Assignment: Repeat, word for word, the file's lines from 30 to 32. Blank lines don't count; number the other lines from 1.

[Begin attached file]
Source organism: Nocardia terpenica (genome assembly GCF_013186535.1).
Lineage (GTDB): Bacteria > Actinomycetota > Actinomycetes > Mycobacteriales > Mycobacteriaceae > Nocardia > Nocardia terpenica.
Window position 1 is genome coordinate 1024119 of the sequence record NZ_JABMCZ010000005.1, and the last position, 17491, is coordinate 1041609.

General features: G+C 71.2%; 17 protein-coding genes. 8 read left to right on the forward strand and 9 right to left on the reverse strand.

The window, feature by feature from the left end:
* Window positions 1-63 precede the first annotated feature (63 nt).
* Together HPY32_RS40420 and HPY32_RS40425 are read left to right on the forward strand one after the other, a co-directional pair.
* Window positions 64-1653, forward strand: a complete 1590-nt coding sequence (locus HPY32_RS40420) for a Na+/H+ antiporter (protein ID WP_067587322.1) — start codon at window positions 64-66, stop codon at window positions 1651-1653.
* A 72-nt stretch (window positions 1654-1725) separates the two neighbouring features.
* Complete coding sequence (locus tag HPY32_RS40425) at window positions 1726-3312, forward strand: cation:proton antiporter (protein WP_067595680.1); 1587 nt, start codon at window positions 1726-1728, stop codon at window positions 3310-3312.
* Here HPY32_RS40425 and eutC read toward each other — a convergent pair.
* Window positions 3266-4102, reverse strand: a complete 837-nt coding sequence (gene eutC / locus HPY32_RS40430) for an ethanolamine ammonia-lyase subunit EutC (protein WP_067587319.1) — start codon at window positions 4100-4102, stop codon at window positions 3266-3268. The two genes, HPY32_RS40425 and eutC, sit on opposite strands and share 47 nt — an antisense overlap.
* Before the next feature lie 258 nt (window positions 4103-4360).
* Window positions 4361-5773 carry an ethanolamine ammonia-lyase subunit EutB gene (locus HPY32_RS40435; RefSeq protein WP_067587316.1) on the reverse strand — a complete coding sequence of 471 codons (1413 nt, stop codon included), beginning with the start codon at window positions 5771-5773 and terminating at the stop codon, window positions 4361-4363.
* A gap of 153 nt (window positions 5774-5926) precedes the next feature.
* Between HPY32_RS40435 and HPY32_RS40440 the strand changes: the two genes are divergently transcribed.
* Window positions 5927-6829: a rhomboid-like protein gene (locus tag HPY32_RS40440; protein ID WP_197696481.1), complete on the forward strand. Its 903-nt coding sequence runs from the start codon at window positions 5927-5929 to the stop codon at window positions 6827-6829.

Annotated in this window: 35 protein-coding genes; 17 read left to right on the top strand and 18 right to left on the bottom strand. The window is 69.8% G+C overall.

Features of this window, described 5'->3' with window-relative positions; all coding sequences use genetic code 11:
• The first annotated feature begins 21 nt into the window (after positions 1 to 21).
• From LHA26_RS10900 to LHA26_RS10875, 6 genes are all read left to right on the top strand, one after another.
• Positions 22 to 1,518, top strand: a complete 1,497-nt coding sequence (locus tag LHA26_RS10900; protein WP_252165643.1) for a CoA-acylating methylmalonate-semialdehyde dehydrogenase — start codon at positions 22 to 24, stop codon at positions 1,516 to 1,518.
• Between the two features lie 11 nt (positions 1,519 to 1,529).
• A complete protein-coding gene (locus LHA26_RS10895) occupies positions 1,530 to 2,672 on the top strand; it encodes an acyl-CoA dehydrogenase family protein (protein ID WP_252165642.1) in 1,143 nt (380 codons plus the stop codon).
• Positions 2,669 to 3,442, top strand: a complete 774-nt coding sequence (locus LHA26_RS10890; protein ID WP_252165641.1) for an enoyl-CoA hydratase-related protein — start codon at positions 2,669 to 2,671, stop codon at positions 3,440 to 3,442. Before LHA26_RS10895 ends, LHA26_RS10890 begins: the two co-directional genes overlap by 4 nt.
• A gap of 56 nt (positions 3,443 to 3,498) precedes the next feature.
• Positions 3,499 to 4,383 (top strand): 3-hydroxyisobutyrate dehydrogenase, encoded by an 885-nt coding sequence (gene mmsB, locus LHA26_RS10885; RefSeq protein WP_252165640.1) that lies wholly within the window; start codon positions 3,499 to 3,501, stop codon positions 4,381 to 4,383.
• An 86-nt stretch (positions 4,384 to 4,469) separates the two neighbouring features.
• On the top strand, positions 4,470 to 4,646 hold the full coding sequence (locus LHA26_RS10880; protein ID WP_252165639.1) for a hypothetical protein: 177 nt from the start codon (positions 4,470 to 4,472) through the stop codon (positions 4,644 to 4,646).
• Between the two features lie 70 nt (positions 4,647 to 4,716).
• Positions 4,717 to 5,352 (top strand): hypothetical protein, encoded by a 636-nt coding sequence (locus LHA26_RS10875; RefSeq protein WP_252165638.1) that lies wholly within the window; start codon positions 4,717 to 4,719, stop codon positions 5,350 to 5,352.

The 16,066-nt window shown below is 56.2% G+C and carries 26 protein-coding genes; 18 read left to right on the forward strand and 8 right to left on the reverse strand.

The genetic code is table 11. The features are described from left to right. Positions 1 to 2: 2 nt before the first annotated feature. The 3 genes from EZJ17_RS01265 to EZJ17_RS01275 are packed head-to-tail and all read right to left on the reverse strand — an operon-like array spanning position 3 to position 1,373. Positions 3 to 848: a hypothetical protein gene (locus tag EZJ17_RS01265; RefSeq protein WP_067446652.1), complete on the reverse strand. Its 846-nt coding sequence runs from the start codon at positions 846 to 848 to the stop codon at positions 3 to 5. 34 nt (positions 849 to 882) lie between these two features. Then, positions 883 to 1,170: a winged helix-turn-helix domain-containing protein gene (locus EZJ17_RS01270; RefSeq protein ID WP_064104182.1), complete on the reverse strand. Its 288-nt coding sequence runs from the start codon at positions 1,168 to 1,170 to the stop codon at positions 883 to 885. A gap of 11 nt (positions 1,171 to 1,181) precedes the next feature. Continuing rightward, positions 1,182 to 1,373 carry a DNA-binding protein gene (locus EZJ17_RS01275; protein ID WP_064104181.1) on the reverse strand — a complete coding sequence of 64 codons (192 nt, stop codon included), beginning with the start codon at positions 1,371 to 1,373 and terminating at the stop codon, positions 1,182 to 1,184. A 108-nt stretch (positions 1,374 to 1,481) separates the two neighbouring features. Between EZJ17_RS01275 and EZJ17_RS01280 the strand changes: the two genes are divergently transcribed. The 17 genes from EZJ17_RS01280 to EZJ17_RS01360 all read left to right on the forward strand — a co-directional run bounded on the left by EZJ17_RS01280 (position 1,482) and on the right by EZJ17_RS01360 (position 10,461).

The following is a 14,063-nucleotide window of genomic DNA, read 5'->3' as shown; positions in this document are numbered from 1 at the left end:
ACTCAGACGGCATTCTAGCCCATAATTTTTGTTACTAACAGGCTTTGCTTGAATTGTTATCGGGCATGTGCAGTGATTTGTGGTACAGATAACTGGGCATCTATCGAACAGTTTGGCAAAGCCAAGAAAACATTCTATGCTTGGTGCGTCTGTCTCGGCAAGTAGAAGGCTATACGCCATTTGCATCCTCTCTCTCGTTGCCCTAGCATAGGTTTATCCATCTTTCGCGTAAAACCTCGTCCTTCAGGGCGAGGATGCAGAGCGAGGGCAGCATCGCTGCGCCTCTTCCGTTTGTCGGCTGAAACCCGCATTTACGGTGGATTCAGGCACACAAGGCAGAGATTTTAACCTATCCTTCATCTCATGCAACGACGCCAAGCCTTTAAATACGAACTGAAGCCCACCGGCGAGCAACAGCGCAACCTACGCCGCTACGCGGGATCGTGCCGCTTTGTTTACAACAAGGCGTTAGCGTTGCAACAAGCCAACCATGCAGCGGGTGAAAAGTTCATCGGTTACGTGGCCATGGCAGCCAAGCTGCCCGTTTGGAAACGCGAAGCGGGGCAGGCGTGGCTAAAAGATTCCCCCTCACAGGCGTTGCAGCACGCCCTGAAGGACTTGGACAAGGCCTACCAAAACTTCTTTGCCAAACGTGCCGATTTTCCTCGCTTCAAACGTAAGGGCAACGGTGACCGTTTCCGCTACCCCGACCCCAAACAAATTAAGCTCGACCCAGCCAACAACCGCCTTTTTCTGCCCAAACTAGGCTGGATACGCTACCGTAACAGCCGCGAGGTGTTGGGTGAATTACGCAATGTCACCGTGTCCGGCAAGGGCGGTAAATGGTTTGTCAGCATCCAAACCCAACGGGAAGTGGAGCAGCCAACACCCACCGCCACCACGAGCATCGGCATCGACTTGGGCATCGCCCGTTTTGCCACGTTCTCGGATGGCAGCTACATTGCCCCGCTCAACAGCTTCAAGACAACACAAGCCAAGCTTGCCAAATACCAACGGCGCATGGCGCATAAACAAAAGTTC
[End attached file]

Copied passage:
• Between the two features lie 70 nt (positions 4,647 to 4,716).
• Positions 4,717 to 5,352 (top strand): hypothetical protein, encoded by a 636-nt coding sequence (locus LHA26_RS10875; RefSeq protein WP_252165638.1) that lies wholly within the window; start codon positions 4,717 to 4,719, stop codon positions 5,350 to 5,352.

The 16,066-nt window shown below is 56.2% G+C and carries 26 protein-coding genes; 18 read left to right on the forward strand and 8 right to left on the reverse strand.